2020 will see the release of the much-anticipated PlayStation 5, but you wouldn’t necessarily know that based on Sony’s own PR. While Microsoft has kept fans engaged with a steady flow of Xbox Series X information, and plans to provide monthly updates going forward, Sony has taken a more slapdash approach. So far, the only things of substance they’ve delivered are a confusing, bone-dry PowerPoint presentation about the PS5’s system design and an out-of-nowhere reveal of the system's DualSense controller. Ultimately, our first real look at something running on PlayStation 5 hardware came courtesy of Epic Games, not the console’s own creators.
Unsurprisingly, all sorts of PS5-related rumors and conspiracy theories have sprung up to fill the wide gaps in what we know. While Sony had gamers in the palm of their hand earlier this year, it feels like they’re starting to lose control of the messaging surrounding the PS5. Thankfully, according to reliable insiders such as Jason Schreier and Jeff Grubb, Sony seems to be planning a big PlayStation 5 reveal event for early June (Grubb has specifically said June 4). Can this event make up for months of iffy marketing? What does Sony need to deliver to get the PS5 hype train back on track? Here are a few musts…
The fact that everyone has had to use this PS5 mockup from LetsGoDigital for months now is frankly ridiculous.
An actual look at the hardware
This is an obvious one, but it’s time for Sony to actually show us what the PlayStation 5 looks like. The case, the ports, everything. Microsoft did this last year. It’s borderline embarrassing that Sony hasn’t followed suit yet. If it’s ugly, it’s ugly, you can’t hide it forever.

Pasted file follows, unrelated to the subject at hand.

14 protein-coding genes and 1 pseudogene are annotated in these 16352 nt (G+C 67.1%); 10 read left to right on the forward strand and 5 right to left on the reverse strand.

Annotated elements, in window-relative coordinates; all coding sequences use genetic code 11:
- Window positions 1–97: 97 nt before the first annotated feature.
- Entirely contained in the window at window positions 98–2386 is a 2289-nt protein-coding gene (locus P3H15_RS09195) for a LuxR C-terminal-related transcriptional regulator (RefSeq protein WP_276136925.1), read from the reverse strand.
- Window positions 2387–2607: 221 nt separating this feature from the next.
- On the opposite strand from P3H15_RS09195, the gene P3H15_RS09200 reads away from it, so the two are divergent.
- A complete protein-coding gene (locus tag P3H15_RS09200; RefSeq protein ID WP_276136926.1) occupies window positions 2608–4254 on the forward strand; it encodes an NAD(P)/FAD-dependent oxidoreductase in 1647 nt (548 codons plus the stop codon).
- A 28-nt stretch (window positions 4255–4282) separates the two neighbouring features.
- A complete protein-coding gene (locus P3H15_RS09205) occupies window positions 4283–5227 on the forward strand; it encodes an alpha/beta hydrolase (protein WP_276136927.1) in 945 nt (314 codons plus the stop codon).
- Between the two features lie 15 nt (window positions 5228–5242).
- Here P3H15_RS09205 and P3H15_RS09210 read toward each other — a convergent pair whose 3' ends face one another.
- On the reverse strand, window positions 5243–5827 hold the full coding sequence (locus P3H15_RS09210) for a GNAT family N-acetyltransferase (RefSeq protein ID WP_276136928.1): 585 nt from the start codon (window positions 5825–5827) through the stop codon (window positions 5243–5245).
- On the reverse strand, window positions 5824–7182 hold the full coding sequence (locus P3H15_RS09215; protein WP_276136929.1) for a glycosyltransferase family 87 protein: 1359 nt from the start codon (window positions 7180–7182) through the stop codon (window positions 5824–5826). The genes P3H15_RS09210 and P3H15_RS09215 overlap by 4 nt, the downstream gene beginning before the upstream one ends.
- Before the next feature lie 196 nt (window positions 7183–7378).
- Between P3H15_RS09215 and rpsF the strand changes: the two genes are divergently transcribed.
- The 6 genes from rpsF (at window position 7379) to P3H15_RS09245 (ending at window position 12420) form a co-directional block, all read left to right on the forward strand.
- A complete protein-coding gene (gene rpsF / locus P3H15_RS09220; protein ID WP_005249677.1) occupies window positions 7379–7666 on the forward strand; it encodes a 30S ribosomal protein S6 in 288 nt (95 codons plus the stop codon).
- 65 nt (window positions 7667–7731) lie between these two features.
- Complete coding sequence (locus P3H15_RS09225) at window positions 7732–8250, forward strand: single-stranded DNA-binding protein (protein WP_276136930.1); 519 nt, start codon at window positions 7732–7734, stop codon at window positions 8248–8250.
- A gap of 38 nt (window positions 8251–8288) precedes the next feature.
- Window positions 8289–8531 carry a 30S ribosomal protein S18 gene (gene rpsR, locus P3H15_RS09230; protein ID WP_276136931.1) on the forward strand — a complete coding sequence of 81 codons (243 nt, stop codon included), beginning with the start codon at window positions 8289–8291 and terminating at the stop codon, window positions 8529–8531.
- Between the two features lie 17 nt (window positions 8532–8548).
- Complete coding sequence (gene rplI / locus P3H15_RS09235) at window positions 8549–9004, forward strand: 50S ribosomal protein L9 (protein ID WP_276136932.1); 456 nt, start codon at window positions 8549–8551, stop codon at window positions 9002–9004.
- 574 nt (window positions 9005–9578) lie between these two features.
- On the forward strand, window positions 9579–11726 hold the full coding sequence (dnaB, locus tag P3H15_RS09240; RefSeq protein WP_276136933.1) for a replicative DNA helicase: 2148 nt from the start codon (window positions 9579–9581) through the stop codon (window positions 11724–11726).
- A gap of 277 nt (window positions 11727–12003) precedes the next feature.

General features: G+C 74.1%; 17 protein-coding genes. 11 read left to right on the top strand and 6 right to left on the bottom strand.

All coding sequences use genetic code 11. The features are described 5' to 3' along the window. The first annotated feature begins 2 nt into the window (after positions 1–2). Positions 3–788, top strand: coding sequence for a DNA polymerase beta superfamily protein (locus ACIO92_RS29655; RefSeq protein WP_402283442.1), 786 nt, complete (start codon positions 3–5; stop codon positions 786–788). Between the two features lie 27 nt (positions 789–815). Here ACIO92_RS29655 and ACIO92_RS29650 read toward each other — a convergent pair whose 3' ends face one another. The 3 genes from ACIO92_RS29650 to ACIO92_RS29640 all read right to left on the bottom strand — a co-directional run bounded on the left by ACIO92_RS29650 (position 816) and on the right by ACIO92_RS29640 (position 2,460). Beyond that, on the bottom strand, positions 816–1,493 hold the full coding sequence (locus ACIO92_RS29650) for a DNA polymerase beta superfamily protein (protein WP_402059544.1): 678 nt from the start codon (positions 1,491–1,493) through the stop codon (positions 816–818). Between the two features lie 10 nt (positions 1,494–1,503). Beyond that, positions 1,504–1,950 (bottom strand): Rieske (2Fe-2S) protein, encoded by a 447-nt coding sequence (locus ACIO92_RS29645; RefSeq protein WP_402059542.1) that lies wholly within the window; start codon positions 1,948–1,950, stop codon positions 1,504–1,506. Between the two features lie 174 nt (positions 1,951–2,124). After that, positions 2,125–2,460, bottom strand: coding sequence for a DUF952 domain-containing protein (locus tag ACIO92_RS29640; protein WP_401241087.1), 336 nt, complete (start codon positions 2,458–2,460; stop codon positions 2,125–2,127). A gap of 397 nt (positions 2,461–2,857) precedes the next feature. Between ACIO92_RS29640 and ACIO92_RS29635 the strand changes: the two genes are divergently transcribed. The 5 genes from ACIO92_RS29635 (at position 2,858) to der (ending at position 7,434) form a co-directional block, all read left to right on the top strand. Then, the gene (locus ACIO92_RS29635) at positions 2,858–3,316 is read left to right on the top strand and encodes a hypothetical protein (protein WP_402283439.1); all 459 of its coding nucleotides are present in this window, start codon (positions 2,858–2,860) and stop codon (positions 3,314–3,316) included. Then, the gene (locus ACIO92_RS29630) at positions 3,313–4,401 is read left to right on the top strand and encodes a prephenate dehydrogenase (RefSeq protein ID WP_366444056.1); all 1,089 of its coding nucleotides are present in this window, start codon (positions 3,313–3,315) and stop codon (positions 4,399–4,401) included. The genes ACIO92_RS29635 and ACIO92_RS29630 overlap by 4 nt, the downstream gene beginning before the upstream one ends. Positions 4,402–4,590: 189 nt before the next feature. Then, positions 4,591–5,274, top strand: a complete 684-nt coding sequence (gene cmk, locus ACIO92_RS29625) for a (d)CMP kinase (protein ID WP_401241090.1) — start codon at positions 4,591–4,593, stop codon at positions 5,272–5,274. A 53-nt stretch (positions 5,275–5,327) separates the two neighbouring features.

A clear rundown of what the PS5 can do
No more boring, indecipherable college lectures from Mark Cerny – Sony needs to tell players in clear terms the layman can understand what exactly the PS5 is capable of. Does the PS5 support RDNA 2? If the system’s running some custom version of RDNA 2, what exactly does that mean? Can the PS5 do ray tracing? What kind of resolution and framerate will most games be targeting? We've got half answers on some of these things, but we need assurances.
Sony really emphasized tech with the PS4, and they can’t get away with the Nintendo “It’s just a box of fun, don’t worry about specs!” approach now. Every few days it seems another developer pipes up to say the PS5 is actually more capable than the specs and Cerny’s presentation imply, and the fact that Sony isn’t out there providing evidence of this is kind of baffling.
Some demonstration of the SSD's power
Based on what we know about the PS5, it seems Sony has gone all in on cutting-edge solid-state drive tech, perhaps at the expense of raw CPU and GPU processing power. According to Epic’s Tim Sweeney, a lot of what we saw in the impressive Unreal Engine 5 was possible due to the system’s custom SSD, which can transfer nearly 5GB of data per second, although he muddied the waters by implying other systems with SSDs would also be able to run the demo.